To reach the target growth, the sector is exploring initiatives, such as including two-wheeled electric vehicle units and modernizing public utility vehicles.

“We are just very optimistic that we can achieve [our targets] by 2030 in line with the support of the government sectors,” Edmund A. Araga, president of EVAP, said.

With the transition to EV, ADB emphasized that the Philippines, just like other countries in Southeast Asia, is poised to become a major player and a manufacturing hub in the EV market. Being the second largest nickel producer globally, it has the resources to support EV battery cells production.

Moreover, many opportunities are seen in the market. The Department of Transportation (DoT), for instance, is advocating for alternative and more sustainable options for public transportation, including e-jeepneys and e-buses.

To further promote EV growth and expansion, DoT is pushing with the DoE for a higher EV rollout from 5% to 10% of all vehicle fleets.

“On the other hand, the aggressive clean energy scenario sets a more ambitious target of at least 50% of all fleets by 2040.  These shall be achieved through various initiatives such as a phased approach to improve EV utilization, promotion of EV manufacturing,” Mr. Lotilla said.

Stepping up the game with mobility innovations, initiatives for EV charging infrastructure are right on track.  In a recent interview with BusinessWorld, Rommel T. Juan, chairman of EVAP, shared that the necessary technology for EVs and its charging infrastructure are quickly catching up, making the country more ready for the EV takeover.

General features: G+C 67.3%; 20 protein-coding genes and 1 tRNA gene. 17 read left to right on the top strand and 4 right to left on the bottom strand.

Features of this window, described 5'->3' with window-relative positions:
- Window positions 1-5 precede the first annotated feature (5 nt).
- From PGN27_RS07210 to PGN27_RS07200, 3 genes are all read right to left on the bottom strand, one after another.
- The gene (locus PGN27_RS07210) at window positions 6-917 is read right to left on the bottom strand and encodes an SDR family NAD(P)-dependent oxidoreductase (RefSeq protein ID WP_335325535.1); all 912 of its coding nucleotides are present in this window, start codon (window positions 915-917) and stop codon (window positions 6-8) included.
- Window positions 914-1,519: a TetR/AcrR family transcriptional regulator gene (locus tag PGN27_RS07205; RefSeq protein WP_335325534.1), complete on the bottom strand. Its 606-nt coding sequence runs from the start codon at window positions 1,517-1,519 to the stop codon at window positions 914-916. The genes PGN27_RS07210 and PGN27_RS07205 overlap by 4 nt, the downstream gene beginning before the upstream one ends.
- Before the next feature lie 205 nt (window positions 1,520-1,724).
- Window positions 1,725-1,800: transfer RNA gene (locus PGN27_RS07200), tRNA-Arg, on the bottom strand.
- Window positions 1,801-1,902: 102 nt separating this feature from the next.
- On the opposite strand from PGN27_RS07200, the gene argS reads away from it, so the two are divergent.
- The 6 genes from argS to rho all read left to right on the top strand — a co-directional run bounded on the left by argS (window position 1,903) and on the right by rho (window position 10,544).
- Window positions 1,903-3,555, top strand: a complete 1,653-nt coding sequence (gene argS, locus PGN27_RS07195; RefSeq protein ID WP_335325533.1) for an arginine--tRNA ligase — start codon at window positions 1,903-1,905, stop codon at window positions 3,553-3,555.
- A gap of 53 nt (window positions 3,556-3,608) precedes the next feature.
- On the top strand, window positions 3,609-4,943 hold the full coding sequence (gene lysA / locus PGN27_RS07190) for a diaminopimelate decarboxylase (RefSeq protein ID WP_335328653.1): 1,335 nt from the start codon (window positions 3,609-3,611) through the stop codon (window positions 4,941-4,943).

“I think that the country is ready to go full EV. The technology is there, and the infrastructure is catching up fast. When I say catching up, I only mean the public charging stations. However, 98% of EV users charge at home and would only use public chargers when they need to go long distances,” he said.

Having said that, the Department of Science and Technology (DoST) is also getting involved in the EV local scene, introducing its charging stations called CharM or Charging in Minutes, an e-mobility solution that is perfect for commercial use. These stations are said to be fully capable of charging electric vehicles and strategically placed in various malls nationwide, providing convenience for EV users.

In a country where transportation is highly prioritized, EV adoption is gaining more momentum. Public and private sectors, industry players, and consumers are leveraging the opportunities presented by the EV market, putting sustainability at the forefront.

“Owning an EV is so very liberating. Just plug in when you get home or in the office, if possible, and you never have to worry about getting gas, or even think about its fluctuations in fuel prices. At EVAP, we have been advocating the use of EVs for 15 years, and we are simply delighted that more and more big brands are introducing their EV models and that more individuals are getting to try them — and actually later purchase EVs. It’s just like switching from a regular cellphone to a smartphone; it’s just better and easier to use,” Mr. Juan said. — Angela Kiara S. Brillantes